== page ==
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Clin Chim Acta. 2005 Oct;360(1-2):27-36.

The role of proteomics in the assessment of premature rupture of fetal membranes.

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  • 1Service RĂ©gional Vaudois de Transfusion sanguine, Rue du Bugnon 27, CH-1005 Lausanne, Switzerland.


The presence and integrity of amniotic fluid is fundamental for the normal development of the human fetus during pregnancy. Its production rate changes throughout pregnancy and is mainly related to the functions of the different fetal, placental and amniotic compartments. Premature rupture of the membranes (PROM) occurs in about 5% of deliveries, with complications such as infection and preterm birth. The management of patients with PROM, regardless of gestational age, remains controversial, and it is therefore important to develop new biological tests in order to achieve accurate diagnoses by identifying the presence of specific amniotic fluid markers in vaginal environment. We recently showed the usefulness of amniotic fluid proteomics in identifying a series of peptides that were absent from the corresponding maternal plasma. Several peptides corresponded to fragments of plasma proteins. Two peptides, absent from plasma samples of pregnant women, were identified in amniotic fluid. They corresponded to the COOH-terminal parts of perlecan (SwissProt: P98160) and of agrin (SwissProt: O00468) protein cores, two major heparan sulfate proteoglycans of basement membranes. In this review we will discuss modern proteomic strategies that may improve the laboratory assessment of PROM, and will focus on some of the biochemical characteristics of agrin and perlecan fragments identified in amniotic fluid.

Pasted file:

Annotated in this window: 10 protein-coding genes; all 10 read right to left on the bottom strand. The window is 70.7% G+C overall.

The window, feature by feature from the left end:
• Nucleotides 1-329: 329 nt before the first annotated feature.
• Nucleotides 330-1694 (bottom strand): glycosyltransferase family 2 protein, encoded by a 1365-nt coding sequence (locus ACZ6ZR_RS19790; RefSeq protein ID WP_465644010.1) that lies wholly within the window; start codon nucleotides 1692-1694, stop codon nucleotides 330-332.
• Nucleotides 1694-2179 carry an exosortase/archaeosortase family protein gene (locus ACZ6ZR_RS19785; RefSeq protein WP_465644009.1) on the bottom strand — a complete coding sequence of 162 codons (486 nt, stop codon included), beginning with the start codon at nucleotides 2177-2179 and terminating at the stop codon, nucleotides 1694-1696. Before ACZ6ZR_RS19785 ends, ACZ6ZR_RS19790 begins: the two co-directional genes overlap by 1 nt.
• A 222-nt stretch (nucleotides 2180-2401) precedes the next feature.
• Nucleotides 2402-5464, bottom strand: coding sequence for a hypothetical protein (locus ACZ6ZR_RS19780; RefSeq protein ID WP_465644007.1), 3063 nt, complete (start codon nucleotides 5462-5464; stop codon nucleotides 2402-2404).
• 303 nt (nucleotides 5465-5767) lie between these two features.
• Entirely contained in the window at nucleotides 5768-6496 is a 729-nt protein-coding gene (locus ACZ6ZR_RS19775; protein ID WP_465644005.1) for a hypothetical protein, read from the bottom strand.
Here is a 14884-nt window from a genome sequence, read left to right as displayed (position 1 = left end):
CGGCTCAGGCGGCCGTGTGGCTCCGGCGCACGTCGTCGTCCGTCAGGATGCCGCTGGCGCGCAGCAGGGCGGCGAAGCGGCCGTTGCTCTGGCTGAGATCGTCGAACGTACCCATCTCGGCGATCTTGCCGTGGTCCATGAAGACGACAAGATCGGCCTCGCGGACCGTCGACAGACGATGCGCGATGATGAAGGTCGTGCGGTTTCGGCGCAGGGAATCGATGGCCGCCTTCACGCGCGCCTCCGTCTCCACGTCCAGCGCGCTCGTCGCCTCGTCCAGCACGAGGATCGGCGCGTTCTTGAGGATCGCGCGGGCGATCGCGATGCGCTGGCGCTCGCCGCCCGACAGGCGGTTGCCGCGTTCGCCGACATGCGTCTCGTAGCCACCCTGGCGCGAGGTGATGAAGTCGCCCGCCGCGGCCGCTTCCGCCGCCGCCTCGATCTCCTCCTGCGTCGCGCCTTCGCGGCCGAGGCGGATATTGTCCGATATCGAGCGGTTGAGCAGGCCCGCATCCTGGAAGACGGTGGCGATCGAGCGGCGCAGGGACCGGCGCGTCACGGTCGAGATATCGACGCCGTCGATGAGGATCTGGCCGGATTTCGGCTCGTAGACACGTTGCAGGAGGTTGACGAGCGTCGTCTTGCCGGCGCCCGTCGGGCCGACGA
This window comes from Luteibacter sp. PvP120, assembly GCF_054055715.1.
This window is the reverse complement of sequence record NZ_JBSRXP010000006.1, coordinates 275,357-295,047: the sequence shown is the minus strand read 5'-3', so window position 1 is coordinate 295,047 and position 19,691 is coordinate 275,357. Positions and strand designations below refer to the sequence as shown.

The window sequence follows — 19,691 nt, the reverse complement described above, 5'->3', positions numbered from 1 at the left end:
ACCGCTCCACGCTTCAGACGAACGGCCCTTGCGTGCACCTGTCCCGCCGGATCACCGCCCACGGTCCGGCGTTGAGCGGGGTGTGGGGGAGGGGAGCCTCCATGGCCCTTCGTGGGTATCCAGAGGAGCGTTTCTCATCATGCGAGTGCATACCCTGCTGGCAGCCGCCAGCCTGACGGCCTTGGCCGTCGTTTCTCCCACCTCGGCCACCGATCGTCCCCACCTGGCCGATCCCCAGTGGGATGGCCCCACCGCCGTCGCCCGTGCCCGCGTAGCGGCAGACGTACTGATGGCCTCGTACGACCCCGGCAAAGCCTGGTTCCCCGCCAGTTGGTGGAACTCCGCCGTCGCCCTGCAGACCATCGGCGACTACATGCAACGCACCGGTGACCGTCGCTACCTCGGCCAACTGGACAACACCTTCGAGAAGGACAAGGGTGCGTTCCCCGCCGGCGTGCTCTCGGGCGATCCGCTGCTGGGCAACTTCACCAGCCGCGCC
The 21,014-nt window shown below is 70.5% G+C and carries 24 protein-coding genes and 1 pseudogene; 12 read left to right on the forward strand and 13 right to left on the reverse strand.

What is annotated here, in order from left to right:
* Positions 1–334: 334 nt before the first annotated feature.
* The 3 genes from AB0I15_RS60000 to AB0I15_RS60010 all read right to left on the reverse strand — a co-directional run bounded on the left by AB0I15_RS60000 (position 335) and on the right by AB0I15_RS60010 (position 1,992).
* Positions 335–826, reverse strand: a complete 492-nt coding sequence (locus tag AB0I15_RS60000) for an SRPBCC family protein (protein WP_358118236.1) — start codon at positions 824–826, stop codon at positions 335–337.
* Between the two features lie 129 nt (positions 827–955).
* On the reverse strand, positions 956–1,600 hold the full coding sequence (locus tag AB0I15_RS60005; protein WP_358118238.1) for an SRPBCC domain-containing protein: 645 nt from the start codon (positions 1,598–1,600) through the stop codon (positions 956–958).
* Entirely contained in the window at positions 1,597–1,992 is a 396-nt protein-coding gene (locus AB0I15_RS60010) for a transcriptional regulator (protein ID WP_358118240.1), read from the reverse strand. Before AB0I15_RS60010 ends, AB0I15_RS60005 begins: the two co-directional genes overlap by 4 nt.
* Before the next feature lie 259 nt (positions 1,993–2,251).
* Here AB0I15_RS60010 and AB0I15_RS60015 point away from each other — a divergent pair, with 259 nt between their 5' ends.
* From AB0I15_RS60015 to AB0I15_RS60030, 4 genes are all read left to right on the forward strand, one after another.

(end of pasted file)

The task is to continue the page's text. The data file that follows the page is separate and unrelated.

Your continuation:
[PubMed - indexed for MEDLINE]
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